The Sorrows of the Ancient Romans: The Gladiator and the Monster
This inquiry into the collective psychology of the ancient Romans speaks not about military conquest, sober law, and practical politics, but about extremes of despair, desire, and envy. Carlin Barton makes us uncomfortably familiar with a society struggling at or beyond the limits of human endurance. To probe the tensions of the Roman world in the period from the first century b.c.e. through the first two centuries c.e., Barton picks two images: the gladiator and the "monster."
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Review: The Sorrows of the Ancient Romans: The Gladiator and the MonsterUser Review - Robert - Goodreads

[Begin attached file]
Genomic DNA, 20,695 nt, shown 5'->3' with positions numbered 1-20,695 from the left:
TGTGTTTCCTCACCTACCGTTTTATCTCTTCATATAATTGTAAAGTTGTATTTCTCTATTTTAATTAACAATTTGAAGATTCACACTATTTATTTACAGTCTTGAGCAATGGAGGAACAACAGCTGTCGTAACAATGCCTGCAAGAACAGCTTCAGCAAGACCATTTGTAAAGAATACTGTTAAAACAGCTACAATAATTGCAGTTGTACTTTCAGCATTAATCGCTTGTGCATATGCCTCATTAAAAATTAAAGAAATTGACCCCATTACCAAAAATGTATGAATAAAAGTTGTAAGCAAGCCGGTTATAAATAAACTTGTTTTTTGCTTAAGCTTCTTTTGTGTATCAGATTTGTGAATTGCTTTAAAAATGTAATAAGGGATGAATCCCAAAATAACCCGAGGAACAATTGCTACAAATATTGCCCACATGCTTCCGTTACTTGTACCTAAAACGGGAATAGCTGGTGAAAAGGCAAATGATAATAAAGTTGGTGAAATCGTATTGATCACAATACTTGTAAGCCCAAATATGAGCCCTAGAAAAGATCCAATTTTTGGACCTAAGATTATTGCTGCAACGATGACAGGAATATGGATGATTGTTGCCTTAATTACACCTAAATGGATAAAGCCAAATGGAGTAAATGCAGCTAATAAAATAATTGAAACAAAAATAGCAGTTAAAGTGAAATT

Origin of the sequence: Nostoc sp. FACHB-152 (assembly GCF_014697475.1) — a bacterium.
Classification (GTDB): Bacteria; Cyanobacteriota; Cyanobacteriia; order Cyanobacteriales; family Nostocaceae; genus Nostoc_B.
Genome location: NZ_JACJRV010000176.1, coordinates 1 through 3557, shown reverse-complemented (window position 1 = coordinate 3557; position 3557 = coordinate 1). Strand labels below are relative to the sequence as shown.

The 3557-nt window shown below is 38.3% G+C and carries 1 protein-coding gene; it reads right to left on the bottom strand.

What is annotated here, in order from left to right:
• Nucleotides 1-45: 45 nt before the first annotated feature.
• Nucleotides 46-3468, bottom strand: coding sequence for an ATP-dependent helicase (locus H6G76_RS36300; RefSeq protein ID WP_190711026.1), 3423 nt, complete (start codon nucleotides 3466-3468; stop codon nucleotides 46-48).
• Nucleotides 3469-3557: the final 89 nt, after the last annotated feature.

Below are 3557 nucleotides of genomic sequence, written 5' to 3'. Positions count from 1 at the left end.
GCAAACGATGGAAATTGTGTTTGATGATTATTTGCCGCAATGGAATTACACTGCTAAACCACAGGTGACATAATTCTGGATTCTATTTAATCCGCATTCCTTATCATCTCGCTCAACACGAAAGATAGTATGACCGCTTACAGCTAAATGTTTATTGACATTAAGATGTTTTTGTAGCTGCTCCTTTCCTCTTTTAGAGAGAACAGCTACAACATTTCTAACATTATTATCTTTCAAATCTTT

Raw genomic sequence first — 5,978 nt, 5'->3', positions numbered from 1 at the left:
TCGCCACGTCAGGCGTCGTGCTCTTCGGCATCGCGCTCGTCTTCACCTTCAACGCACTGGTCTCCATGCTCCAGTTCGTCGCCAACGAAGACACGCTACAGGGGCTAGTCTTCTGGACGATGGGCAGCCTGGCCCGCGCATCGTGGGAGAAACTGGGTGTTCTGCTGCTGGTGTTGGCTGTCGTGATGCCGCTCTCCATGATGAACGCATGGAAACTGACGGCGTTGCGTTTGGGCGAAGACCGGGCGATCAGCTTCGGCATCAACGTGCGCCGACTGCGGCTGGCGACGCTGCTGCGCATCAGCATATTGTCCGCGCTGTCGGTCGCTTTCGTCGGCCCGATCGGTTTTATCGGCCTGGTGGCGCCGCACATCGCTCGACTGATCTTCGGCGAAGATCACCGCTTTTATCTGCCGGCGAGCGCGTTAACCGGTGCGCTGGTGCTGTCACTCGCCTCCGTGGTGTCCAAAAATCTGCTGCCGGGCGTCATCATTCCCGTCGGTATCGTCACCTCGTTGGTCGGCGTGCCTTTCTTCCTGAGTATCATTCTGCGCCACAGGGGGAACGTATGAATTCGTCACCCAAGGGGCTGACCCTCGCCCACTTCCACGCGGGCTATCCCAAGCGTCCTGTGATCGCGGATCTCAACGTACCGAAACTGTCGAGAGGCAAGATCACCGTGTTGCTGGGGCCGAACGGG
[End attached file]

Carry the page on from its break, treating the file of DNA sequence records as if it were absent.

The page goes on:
Barton's The Sorrows of the Ancient Romans is an ueven book; the first part about the gladiators is awesome, the second part about the monstrous is a drag and could have been summarized in fifteen ... Read full review
Review: The Sorrows of the Ancient Romans: The Gladiator and the MonsterUser Review - Goodreads
As a disclaimer, I should first say that I had the privilege of taking a class with Carlin Barton at UMass Amherst and I'm a great admirer of her as a person. That having been said, this book would be ...